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   Before the dawn of man, the Gods sent lumbering beasts to inhabit their lands.  Simple, yet fierce, these animals ruled the globe and battled for the pleasure of the Gods.  Soon the combat became predictable and the Gods became bored with their creation.  These creatures disappointed the Gods because they could not provide the Gods with what they desired most.  Frustrated, the Gods reigned celestial weapons upon the land to destroy their creations.  Odin, sent giant shelves of ice, freezing all life in the north.  Zeus plagued the lands with storms and sent great objects hurtling to Earth from space.   Tlaloc created great floods to drown the beasts while Shiva sent lava spewing from mountains.  This Great Destruction separated the lands of the earth with each God claiming dominion over their own parcel.
   Wakan never wanted this.  He looked at the scorched soil, the fires in the sky, and the raging water surrounding him and wept.  Covered in ash, he grew angry with the other Gods.  He saw no need for extinction or ruination.  Wakan envisioned a world of endless creation where all design can co-exist in harmony.  He found beauty in the beasts, majesty in the forests and inspiration jungles that covered the earth.  While the other Gods needed conflict for amusement, Wakan only needed life.  He knelt down on the barren land before him, filling his hands with clay and ash.  Throwing the dust into the air, Wakan smothered the fires in the sky.  Another handful created great earth walls halting the threatening waters.  Wakan walked his creation, breathing in destruction and exhaling vegetation in his wake.  He surveyed his dense forests, beautiful lakes and strong plateaus with pride.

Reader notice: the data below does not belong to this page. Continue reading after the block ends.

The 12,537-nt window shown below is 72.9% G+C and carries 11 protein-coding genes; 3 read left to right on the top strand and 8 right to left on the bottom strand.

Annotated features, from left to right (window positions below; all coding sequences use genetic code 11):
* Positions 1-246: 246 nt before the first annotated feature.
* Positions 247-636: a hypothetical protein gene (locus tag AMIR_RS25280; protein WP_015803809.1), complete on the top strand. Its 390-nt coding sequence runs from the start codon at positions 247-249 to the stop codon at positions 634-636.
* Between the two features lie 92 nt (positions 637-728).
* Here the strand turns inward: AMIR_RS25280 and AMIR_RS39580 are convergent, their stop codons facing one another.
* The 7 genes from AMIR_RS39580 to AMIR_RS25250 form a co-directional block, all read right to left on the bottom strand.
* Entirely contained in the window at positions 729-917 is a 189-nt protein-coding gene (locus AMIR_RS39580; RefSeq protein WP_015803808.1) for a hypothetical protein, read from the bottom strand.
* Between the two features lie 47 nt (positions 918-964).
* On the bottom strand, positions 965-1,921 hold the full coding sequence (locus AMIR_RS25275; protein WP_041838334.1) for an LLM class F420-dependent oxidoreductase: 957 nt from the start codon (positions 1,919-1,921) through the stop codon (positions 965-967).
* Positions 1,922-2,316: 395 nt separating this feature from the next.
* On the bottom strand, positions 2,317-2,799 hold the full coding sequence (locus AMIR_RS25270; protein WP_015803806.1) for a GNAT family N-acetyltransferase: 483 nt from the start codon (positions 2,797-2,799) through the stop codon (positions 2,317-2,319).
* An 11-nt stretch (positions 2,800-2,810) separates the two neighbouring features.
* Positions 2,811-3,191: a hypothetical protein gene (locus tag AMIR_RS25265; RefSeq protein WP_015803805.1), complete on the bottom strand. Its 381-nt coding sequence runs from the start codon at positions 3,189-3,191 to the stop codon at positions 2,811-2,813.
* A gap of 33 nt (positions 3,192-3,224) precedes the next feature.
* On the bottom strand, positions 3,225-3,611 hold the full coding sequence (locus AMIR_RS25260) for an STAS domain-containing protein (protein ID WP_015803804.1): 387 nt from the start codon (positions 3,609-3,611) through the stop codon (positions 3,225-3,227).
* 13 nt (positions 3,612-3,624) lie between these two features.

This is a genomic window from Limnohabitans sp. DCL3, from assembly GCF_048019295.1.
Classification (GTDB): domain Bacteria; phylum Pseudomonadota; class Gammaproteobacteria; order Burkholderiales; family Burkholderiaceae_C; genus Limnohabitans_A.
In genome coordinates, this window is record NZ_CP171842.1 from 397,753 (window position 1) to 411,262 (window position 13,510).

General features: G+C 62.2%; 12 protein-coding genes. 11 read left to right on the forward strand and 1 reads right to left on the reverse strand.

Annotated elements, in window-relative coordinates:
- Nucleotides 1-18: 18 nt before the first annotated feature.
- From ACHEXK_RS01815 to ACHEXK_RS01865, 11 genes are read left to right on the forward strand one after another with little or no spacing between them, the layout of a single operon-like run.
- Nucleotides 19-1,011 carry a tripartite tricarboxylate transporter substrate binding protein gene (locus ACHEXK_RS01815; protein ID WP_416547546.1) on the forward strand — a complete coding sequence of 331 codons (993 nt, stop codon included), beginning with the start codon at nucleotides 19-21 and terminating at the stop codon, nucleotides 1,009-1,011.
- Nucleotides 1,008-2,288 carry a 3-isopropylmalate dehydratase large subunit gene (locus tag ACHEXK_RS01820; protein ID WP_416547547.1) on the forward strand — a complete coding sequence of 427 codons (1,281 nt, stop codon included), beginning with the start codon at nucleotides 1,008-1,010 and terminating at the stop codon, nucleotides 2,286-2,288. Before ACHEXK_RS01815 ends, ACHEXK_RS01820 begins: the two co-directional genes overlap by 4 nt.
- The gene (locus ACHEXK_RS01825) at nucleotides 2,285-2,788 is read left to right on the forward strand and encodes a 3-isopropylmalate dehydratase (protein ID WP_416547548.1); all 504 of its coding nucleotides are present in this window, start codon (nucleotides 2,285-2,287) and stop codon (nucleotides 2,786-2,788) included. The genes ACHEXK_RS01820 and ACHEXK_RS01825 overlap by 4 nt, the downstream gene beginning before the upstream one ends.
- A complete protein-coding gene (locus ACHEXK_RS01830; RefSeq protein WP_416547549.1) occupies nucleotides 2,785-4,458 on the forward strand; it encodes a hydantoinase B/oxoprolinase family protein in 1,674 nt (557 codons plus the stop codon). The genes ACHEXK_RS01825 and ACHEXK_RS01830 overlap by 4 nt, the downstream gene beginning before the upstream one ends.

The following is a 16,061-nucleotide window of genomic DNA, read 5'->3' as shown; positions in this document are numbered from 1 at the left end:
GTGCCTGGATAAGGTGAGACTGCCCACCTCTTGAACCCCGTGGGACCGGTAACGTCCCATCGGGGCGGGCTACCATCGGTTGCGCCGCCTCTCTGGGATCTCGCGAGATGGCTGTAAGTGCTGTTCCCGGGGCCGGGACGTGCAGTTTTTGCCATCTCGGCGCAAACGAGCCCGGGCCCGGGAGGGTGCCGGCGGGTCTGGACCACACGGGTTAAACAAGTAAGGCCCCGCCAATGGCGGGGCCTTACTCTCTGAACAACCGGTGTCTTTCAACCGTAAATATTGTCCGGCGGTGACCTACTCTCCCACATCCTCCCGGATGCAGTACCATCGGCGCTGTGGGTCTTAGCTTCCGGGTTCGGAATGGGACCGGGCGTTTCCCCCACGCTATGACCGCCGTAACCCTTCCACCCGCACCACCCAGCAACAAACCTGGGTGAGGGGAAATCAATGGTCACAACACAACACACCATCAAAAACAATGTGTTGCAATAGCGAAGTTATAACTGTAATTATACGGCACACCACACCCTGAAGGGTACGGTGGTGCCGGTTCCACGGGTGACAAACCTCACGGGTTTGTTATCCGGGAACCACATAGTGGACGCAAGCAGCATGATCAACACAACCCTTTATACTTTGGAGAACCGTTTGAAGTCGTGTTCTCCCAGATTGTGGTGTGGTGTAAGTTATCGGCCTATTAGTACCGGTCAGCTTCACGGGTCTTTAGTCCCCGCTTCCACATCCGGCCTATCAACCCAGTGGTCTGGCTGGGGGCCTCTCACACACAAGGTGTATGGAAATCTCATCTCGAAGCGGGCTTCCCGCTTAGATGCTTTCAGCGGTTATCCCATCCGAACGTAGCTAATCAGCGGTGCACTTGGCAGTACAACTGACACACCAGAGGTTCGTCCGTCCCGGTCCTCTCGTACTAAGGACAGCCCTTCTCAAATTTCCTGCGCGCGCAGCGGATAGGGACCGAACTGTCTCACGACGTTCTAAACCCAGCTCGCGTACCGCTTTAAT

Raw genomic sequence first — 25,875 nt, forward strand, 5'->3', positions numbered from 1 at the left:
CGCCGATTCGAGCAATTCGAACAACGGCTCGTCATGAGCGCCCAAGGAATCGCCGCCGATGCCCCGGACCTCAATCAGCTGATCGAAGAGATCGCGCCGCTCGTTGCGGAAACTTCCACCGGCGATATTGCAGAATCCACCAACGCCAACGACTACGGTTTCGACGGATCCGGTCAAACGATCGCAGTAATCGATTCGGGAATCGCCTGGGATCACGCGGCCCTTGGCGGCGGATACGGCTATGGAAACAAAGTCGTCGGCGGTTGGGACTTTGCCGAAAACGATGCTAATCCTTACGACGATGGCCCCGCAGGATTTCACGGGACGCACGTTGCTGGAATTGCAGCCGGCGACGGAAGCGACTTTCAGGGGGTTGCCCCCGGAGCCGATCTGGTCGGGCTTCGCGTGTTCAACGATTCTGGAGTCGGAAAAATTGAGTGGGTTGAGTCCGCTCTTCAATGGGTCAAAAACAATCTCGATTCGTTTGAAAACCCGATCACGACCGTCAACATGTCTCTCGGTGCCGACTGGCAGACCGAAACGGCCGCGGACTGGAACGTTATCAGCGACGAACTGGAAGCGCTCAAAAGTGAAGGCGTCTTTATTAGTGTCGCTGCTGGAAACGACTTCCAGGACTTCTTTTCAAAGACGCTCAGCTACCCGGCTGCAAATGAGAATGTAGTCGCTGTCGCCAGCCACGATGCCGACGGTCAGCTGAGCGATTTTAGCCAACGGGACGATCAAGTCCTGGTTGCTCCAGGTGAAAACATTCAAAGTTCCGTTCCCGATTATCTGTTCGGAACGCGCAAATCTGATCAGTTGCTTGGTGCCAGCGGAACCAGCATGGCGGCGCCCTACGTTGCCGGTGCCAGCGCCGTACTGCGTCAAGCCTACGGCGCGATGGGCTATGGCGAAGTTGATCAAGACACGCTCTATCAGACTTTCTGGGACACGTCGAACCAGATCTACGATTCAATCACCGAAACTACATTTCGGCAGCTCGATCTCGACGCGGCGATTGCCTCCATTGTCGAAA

Jealous of Wakan’s creations, the other Gods followed.  Ra created great mountains of sand while Tupa built impenetrable rain forests.  Oden covered his land with snow and ice for protection, and Zeus scattered great monoliths in the sea.  One by one the Gods created their lands to their desire.  Wakan grew skeptical.
   He knew the God’s would soon tire of their new bucolic world.  He wondered what would occupy his brethern long enough to preserve his lands.  He created smaller beasts to roam his world.  Herds of bison and packs of wolves scattered throughout the forests and plains.  Great birds took flight to the air and strange beasts filled the oceans.  Again the Gods grew jealous of Wakan’s creations.  Soon the planet filled a different kind of life.
But Wakan grew skeptical.  He feared the God’s would again destroy his progeny.  If the Gods desired conflict he would provide them with bloodshed.  He plucked one of his creations from his world.  He adapted his handiwork in his image and accentuated its qualities while maintaining it’s nature.  Equipt with his warrior, he called a meeting of the Gods to propose his plan to provide battle for those who required carnage.  While against his nature, he knew, for some, conflict was intrinsic.

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